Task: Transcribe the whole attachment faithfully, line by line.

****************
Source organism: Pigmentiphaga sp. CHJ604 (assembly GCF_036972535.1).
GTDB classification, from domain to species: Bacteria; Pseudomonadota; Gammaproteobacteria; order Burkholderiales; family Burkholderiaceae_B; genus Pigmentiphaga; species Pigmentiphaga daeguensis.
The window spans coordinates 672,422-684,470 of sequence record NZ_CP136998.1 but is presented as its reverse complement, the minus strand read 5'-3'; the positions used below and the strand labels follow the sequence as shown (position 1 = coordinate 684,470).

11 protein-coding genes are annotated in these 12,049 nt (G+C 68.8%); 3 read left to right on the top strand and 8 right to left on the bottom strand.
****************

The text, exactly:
Source organism: Pigmentiphaga sp. CHJ604 (assembly GCF_036972535.1).
GTDB classification, from domain to species: Bacteria; Pseudomonadota; Gammaproteobacteria; order Burkholderiales; family Burkholderiaceae_B; genus Pigmentiphaga; species Pigmentiphaga daeguensis.
The window spans coordinates 672,422-684,470 of sequence record NZ_CP136998.1 but is presented as its reverse complement, the minus strand read 5'-3'; the positions used below and the strand labels follow the sequence as shown (position 1 = coordinate 684,470).

11 protein-coding genes are annotated in these 12,049 nt (G+C 68.8%); 3 read left to right on the top strand and 8 right to left on the bottom strand.